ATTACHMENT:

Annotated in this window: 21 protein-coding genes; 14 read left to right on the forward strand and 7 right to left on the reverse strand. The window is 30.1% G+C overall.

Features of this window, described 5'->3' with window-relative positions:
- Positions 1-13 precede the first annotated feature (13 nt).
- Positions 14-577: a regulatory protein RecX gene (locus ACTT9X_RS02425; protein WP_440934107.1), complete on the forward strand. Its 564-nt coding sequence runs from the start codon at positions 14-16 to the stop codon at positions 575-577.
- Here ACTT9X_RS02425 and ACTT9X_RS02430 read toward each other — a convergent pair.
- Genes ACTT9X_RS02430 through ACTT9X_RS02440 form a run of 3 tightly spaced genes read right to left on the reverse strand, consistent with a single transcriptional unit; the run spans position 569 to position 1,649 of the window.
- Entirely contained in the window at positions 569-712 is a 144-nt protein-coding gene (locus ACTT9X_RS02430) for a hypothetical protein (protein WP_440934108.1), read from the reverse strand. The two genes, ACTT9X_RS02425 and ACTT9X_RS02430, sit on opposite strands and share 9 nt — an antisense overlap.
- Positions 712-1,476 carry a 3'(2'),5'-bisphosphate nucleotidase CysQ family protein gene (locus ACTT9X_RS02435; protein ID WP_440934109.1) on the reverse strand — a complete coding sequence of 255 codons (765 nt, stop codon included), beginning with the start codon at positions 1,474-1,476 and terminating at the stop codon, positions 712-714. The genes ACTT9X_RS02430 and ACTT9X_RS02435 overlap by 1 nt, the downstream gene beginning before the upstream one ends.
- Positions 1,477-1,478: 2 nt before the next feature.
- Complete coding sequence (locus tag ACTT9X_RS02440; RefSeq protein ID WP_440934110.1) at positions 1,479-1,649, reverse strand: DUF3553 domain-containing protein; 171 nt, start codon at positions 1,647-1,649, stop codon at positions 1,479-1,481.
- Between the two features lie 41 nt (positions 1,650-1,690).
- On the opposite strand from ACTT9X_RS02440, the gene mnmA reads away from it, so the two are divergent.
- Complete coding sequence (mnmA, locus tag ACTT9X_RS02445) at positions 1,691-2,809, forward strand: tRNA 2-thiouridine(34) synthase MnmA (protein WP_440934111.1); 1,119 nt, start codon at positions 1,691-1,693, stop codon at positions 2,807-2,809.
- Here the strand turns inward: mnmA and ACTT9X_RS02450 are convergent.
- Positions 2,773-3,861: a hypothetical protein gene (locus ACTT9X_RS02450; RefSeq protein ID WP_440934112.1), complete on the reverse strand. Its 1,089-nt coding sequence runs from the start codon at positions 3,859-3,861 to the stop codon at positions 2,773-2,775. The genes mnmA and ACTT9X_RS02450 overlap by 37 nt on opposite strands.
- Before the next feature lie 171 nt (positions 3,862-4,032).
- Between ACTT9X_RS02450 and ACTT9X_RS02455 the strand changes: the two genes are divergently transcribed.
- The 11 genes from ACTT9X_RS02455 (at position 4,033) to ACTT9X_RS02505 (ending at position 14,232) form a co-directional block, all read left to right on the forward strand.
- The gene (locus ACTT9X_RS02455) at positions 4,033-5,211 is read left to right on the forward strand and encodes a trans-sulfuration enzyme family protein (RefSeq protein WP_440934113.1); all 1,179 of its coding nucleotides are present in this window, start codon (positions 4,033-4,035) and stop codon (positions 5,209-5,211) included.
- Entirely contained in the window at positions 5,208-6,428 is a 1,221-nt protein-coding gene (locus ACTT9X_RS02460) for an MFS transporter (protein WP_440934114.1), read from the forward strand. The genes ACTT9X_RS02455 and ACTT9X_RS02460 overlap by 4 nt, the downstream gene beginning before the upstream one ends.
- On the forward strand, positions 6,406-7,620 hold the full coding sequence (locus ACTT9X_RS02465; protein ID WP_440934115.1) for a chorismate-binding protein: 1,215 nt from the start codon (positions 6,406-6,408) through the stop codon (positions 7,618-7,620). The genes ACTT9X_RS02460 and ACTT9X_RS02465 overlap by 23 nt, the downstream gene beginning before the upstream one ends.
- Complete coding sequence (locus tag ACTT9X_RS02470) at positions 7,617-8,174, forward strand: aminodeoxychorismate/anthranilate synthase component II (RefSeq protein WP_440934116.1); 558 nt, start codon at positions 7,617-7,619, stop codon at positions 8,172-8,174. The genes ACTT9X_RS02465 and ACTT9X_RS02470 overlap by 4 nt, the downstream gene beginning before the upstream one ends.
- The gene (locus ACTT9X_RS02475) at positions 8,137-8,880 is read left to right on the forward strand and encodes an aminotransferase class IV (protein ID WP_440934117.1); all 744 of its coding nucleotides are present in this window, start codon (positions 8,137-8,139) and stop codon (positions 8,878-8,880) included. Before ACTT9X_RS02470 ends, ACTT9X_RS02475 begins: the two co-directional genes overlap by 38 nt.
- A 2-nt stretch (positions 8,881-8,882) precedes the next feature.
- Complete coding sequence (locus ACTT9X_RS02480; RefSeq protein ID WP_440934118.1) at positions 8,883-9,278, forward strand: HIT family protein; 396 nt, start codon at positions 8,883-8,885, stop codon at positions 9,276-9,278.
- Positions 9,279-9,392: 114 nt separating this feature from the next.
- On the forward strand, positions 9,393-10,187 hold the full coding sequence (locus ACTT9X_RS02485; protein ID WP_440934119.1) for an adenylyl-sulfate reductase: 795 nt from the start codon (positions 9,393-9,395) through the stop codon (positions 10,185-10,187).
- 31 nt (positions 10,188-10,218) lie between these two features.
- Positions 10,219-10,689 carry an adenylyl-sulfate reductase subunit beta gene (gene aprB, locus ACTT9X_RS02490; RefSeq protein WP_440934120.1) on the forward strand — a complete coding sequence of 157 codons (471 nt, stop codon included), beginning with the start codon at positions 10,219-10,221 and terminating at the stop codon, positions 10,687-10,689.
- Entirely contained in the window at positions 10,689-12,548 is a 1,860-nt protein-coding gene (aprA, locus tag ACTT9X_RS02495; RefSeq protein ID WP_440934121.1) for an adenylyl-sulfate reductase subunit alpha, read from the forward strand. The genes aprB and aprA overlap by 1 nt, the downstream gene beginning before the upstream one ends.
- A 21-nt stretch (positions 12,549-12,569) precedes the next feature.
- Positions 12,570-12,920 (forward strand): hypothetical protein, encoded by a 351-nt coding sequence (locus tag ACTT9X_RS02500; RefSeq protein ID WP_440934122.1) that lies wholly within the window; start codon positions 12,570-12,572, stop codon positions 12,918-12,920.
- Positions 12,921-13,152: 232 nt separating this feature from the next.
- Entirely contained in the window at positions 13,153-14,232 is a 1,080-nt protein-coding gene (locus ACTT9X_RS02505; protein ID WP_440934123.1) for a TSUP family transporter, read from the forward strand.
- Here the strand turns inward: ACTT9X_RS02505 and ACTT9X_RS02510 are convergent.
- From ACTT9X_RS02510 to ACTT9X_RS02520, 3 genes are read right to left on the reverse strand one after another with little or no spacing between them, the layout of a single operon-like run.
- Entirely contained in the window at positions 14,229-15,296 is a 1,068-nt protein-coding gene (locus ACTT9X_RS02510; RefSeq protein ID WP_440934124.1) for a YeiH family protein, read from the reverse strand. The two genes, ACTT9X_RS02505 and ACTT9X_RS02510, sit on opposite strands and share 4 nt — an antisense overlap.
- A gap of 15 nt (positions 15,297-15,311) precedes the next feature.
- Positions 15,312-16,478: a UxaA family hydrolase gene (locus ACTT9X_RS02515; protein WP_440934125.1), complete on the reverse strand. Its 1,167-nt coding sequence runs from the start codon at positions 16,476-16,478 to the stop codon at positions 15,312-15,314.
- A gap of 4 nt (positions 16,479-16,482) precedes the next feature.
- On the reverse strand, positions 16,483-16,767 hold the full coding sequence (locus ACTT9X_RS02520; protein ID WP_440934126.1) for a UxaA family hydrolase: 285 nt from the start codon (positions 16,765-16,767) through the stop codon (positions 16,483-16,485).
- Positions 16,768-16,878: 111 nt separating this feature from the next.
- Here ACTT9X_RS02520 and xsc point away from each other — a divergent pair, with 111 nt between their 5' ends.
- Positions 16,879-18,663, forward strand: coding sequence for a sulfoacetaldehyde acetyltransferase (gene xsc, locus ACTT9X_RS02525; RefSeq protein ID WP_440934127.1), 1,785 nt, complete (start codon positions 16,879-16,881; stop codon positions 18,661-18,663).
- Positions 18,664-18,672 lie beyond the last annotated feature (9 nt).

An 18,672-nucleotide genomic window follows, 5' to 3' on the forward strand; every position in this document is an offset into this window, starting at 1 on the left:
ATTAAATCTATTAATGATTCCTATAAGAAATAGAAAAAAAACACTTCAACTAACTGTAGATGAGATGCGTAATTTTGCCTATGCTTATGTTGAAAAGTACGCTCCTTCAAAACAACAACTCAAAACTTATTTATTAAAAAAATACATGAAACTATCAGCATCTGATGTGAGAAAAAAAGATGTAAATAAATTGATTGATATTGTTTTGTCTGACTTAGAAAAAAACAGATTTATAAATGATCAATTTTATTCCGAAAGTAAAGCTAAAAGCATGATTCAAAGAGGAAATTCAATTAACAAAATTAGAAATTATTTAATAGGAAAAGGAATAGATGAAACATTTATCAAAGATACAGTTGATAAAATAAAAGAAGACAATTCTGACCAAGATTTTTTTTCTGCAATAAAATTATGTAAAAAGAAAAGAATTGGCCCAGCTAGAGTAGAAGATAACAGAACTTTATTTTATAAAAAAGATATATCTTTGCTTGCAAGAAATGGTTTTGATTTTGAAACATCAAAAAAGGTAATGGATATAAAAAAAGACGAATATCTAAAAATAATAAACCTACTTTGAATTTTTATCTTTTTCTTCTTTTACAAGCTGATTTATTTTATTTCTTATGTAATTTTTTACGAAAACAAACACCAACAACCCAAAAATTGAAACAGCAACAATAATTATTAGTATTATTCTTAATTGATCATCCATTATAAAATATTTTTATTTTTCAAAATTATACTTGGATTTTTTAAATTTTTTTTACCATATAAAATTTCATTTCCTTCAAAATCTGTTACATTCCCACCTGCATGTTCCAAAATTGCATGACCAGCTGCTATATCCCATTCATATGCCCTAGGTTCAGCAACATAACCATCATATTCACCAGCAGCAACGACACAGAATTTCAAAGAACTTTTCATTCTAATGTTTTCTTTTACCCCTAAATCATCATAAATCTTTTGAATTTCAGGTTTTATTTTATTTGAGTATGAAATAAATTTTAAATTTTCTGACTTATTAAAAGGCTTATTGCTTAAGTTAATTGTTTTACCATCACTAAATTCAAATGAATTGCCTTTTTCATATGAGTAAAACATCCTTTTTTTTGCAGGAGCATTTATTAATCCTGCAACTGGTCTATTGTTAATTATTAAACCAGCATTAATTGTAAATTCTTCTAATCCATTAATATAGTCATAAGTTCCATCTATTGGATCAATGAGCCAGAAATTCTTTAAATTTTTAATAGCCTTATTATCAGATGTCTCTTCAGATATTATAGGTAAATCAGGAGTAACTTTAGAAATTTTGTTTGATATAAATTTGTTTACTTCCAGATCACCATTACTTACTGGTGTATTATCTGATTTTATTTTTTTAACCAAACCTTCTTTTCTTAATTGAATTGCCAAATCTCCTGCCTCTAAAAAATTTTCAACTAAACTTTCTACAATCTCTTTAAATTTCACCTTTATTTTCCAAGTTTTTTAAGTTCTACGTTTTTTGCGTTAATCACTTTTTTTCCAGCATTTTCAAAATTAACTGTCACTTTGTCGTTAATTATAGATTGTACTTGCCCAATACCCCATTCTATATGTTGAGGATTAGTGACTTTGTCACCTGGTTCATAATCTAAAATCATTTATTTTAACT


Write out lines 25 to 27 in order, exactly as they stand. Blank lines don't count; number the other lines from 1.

- Complete coding sequence (locus ACTT9X_RS02480; RefSeq protein ID WP_440934118.1) at positions 8,883-9,278, forward strand: HIT family protein; 396 nt, start codon at positions 8,883-8,885, stop codon at positions 9,276-9,278.
- Positions 9,279-9,392: 114 nt separating this feature from the next.
- On the forward strand, positions 9,393-10,187 hold the full coding sequence (locus ACTT9X_RS02485; protein ID WP_440934119.1) for an adenylyl-sulfate reductase: 795 nt from the start codon (positions 9,393-9,395) through the stop codon (positions 10,185-10,187).